Recently, I’ve been wondering about natural solutions of equation

x2 + 7 = 2n

While I’m still working on it, let’s find all natural solutions of similar equation

x2 + 1 = 2n

using the same methods of simple algebraic number theory as before. This time my post is rather short.


We will work in the ring Z[i] of Gaussian integers. It is a ring consisting of elements of form a + bi with a and b being ordinary integers. It is a Unique Factorisation Domain.

Let’s prove that there are no natural numbers (x, n) different from (1,1) satysfying

x2 + 1 = 2n

Indeed, this equation is equivalent to

(x + i)(x – i) = (1 + i)n(1 – i)n

Now, what is the Greatest Common Divisor of x+i and x-i? These two numbers are complex conjugates of each other, so it’s easy to see that their GCD must be 2k. But 2k doesn’t divide x+i, for k>0, so we conclude that x+i and x-i are relatively prime. So, using that 1+i and 1-i are primes (for a similar reason I described before), we see that if x and n satisfy our equation then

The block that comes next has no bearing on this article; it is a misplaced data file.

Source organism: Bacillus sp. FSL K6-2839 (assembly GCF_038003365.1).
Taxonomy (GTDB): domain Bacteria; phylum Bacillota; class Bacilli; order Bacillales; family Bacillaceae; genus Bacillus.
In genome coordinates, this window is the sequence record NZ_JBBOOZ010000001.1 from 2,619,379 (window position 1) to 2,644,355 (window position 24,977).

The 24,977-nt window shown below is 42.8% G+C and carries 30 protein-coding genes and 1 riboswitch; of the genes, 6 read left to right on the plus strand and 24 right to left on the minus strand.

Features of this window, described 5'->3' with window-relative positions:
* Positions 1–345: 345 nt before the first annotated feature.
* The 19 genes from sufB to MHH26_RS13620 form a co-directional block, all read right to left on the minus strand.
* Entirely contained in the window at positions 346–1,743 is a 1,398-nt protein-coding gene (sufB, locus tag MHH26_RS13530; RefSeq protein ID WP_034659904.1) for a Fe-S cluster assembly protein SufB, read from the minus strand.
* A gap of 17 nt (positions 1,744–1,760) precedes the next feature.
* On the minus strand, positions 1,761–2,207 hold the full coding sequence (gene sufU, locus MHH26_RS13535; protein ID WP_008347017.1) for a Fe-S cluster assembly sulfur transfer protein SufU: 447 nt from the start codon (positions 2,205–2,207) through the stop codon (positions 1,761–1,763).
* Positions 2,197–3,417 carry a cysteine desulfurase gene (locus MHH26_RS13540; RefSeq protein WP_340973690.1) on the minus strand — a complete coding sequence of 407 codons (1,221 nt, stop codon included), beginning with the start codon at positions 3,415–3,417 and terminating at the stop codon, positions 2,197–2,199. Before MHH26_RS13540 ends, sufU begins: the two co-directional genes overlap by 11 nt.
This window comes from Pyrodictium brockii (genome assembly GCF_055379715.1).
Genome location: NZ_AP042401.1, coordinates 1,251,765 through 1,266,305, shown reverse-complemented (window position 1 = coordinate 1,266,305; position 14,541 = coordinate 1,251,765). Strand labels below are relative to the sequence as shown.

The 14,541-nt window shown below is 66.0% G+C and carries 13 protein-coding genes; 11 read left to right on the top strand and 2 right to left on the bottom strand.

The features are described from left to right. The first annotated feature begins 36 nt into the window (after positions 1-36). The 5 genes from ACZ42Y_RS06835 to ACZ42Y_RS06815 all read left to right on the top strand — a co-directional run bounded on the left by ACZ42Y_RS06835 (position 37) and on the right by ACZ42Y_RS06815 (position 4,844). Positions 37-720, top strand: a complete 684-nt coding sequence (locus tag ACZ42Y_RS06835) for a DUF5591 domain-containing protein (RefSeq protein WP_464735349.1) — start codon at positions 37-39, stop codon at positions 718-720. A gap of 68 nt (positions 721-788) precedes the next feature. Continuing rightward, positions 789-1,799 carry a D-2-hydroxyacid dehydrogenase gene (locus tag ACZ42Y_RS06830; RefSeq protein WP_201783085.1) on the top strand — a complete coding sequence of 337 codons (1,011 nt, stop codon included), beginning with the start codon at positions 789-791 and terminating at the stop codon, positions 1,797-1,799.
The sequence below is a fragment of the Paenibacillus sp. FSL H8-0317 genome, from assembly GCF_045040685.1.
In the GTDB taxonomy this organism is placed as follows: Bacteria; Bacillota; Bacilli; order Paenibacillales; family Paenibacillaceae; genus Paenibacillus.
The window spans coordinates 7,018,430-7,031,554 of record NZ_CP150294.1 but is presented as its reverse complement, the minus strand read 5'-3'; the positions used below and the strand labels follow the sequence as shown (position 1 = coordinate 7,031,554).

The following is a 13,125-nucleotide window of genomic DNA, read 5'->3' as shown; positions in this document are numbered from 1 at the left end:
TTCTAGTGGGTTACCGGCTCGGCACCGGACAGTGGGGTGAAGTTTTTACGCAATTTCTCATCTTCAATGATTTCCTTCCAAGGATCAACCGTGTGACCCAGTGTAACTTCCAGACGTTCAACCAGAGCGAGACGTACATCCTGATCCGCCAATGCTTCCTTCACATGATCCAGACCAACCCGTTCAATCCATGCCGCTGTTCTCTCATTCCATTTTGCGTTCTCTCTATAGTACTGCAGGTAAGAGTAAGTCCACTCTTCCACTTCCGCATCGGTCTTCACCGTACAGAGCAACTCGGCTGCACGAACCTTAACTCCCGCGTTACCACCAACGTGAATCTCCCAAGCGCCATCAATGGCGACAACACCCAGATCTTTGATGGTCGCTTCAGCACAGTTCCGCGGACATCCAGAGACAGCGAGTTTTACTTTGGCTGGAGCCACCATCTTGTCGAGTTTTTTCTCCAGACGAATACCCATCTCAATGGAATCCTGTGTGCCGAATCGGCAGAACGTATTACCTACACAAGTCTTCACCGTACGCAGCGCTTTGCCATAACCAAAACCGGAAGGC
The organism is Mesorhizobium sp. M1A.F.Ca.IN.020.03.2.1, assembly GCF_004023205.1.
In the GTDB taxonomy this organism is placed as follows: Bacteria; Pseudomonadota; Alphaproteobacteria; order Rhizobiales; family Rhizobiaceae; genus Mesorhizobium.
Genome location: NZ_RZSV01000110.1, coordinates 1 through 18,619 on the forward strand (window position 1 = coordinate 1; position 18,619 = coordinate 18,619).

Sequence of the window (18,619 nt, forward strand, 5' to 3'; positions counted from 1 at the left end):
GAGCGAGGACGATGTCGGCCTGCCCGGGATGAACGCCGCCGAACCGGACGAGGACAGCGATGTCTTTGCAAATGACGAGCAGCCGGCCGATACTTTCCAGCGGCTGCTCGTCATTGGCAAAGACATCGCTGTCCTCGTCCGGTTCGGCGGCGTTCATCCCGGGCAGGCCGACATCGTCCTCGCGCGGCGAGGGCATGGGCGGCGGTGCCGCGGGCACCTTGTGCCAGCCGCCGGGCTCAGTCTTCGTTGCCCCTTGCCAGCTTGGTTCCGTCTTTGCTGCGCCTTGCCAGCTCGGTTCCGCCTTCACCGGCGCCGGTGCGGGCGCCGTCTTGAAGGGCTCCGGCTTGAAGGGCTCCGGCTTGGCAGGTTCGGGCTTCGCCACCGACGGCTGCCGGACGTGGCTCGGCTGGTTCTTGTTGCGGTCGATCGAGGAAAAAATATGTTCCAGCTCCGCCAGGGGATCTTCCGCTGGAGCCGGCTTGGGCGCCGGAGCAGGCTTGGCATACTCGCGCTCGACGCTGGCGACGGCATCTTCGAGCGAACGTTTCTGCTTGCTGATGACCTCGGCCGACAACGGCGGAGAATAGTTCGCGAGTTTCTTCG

x+i = (1+i)n

(or … = (1-i)n, but it doesn’t make real difference further). (There are many different ways of ending the reasoning now – you may want to try to do it yourself!) Now, let’s define sequences an and bn by

(1+i)n = an + bni

It’s not hard to see that bn satisfies recurrence relation

bn+2=2bn+1 – 2bn

with two first terms equal to 1 and 2.

So, the only odd bn is b1=1. In particular, the only n for which

x+i = (1+i)n

might hold is n=1. And indeed, this gives rise to our only solution: x=1, n=1.


Let me remind that for finding all solutions to

x2 + 7 = 2n

it’s enough to prove that the sequence

b1=1, b2=1, bn+2 = bn+1 – 2bn

doesn’t have any +-1 for n>13.